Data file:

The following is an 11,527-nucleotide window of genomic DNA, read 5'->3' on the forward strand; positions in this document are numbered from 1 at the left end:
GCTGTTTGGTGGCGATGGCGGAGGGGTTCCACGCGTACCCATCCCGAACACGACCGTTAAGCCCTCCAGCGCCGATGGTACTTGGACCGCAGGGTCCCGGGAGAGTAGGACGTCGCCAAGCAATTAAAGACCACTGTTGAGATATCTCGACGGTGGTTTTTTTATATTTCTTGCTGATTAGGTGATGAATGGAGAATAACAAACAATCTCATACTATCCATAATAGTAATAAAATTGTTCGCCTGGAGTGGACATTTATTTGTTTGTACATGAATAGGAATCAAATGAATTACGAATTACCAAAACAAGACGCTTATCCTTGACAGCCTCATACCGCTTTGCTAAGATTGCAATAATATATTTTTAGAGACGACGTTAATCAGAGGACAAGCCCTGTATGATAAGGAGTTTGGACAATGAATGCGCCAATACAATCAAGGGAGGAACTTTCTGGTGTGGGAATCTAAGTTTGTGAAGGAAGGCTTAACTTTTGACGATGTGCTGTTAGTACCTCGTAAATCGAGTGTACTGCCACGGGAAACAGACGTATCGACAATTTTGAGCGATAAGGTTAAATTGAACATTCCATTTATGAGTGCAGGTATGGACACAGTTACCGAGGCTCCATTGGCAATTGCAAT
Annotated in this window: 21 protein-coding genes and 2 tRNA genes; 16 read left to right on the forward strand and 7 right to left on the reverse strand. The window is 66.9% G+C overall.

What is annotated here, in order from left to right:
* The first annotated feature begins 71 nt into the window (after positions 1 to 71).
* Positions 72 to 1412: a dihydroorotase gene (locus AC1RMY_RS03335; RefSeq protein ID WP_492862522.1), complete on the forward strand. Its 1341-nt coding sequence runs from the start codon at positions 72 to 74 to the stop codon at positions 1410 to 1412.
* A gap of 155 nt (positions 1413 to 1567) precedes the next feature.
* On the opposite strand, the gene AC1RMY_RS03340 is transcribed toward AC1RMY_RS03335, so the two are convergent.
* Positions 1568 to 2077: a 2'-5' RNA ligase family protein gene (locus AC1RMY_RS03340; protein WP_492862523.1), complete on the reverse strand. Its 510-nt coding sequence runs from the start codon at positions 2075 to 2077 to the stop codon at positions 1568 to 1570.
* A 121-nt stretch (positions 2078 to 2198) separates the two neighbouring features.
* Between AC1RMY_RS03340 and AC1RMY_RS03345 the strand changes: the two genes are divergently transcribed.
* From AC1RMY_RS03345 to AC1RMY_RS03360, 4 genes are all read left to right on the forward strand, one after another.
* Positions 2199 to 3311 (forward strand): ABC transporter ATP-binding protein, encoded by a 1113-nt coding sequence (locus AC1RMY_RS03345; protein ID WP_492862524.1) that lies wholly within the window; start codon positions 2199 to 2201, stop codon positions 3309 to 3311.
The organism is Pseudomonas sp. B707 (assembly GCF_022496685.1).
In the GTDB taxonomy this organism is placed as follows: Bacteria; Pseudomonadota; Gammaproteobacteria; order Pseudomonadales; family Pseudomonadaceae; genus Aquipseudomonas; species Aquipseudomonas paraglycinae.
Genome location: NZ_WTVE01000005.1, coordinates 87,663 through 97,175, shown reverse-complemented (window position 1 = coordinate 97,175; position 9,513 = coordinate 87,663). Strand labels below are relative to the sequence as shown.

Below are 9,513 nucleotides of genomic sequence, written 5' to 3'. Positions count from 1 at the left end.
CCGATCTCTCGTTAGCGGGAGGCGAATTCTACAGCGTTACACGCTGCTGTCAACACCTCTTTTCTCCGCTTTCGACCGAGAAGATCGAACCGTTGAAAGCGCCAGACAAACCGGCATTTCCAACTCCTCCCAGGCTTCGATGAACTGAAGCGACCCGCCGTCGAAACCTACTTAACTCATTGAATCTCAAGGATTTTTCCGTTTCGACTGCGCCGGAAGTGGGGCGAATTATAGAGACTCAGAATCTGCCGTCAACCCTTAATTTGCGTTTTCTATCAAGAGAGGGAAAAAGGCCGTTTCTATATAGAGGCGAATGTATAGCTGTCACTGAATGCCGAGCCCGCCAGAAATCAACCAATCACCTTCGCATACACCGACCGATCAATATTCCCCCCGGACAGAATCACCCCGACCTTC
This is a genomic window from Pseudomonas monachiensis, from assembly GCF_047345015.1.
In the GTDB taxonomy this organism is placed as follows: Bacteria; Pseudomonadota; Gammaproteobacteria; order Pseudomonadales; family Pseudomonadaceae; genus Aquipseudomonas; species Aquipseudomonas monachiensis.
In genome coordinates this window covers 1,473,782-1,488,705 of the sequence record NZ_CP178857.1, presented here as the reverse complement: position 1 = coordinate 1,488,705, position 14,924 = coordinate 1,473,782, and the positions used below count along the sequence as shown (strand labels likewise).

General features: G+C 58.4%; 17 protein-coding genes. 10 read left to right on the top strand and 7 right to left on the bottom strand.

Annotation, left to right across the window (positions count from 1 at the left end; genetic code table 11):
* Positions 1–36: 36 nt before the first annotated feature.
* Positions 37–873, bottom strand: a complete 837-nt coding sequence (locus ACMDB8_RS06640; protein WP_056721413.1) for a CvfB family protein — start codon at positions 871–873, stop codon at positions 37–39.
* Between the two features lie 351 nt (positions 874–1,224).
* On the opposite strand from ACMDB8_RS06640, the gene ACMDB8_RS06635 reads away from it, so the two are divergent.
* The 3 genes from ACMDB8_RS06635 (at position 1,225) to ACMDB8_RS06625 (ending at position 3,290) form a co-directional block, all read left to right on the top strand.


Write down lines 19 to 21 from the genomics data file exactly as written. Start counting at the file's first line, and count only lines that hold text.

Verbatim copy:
This is a genomic window from Pseudomonas monachiensis, from assembly GCF_047345015.1.
In the GTDB taxonomy this organism is placed as follows: Bacteria; Pseudomonadota; Gammaproteobacteria; order Pseudomonadales; family Pseudomonadaceae; genus Aquipseudomonas; species Aquipseudomonas monachiensis.
In genome coordinates this window covers 1,473,782-1,488,705 of the sequence record NZ_CP178857.1, presented here as the reverse complement: position 1 = coordinate 1,488,705, position 14,924 = coordinate 1,473,782, and the positions used below count along the sequence as shown (strand labels likewise).